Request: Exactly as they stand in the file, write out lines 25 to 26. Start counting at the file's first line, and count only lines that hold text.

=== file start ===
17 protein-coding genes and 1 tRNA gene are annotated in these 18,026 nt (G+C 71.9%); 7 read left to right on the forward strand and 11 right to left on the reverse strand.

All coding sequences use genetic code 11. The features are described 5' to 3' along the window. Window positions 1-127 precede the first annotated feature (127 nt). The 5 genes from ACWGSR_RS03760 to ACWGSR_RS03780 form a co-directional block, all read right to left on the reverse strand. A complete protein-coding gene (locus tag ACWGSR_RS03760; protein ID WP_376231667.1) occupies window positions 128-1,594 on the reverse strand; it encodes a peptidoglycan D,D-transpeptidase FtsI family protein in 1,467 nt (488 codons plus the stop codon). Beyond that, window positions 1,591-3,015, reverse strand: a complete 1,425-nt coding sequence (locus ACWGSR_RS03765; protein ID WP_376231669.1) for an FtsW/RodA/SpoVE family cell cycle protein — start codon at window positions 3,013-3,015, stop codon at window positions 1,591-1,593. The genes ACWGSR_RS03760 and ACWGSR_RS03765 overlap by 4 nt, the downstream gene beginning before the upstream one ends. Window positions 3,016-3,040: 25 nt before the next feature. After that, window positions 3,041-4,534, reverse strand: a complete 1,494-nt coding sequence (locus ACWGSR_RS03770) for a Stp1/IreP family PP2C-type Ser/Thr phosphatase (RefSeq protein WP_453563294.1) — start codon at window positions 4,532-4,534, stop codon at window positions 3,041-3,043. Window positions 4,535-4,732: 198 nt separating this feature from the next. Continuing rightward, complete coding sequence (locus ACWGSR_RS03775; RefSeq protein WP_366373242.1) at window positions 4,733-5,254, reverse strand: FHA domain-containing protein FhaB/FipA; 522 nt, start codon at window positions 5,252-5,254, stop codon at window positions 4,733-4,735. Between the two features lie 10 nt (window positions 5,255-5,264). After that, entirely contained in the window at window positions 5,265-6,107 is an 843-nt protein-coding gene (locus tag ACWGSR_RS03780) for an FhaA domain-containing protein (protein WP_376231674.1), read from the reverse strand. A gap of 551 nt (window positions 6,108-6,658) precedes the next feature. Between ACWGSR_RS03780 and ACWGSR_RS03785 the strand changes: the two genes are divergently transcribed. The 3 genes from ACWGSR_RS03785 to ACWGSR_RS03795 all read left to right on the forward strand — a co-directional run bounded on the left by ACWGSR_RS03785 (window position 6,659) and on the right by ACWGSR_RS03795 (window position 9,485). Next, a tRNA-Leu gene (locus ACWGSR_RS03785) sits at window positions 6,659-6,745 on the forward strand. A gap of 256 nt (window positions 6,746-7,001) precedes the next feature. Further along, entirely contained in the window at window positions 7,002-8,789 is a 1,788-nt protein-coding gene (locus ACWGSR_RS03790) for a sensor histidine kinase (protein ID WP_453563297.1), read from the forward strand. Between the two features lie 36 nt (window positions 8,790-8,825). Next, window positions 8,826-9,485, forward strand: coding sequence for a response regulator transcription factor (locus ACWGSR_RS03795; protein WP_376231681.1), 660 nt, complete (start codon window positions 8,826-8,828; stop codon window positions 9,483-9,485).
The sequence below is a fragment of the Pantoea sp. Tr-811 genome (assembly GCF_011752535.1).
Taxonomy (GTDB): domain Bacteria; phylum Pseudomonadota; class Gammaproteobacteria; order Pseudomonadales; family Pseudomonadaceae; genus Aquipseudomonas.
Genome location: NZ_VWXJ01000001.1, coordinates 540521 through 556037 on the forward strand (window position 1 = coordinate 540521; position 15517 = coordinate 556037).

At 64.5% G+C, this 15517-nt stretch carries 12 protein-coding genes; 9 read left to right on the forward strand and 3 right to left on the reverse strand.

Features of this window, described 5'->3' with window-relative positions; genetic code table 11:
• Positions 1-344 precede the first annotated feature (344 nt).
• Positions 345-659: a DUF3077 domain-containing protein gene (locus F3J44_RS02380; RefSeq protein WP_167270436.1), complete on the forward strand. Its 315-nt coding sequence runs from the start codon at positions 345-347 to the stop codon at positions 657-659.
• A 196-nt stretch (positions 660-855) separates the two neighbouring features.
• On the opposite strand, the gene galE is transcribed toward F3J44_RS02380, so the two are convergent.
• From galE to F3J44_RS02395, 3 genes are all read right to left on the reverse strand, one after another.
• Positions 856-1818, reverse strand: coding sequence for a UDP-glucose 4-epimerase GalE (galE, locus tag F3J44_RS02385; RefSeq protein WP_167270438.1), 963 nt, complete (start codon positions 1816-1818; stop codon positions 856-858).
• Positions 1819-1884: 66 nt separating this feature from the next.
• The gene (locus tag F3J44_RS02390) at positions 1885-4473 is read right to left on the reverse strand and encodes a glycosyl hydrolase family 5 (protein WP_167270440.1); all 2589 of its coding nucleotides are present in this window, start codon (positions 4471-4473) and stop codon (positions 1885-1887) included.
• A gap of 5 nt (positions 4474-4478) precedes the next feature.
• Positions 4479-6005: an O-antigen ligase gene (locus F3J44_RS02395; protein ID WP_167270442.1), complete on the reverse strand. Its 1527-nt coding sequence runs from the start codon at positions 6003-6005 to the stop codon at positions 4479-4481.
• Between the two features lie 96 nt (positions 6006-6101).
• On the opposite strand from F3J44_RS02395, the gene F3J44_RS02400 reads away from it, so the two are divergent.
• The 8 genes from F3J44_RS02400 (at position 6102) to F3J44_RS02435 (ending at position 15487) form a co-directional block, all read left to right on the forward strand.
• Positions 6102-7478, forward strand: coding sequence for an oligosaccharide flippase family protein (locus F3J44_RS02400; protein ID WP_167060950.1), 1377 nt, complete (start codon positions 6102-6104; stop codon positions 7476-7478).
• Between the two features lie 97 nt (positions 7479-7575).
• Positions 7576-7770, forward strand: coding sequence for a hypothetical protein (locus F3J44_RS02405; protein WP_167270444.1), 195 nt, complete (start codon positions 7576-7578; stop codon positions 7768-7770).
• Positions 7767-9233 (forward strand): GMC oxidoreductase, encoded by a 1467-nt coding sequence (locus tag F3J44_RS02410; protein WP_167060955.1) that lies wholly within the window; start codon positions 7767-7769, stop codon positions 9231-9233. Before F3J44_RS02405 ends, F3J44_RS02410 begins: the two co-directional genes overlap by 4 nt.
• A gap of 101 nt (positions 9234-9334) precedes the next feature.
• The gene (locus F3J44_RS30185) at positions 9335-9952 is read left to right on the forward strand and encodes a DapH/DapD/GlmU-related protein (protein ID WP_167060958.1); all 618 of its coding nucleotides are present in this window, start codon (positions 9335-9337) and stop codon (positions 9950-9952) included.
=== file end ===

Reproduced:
• A gap of 101 nt (positions 9234-9334) precedes the next feature.
• The gene (locus F3J44_RS30185) at positions 9335-9952 is read left to right on the forward strand and encodes a DapH/DapD/GlmU-related protein (protein ID WP_167060958.1); all 618 of its coding nucleotides are present in this window, start codon (positions 9335-9337) and stop codon (positions 9950-9952) included.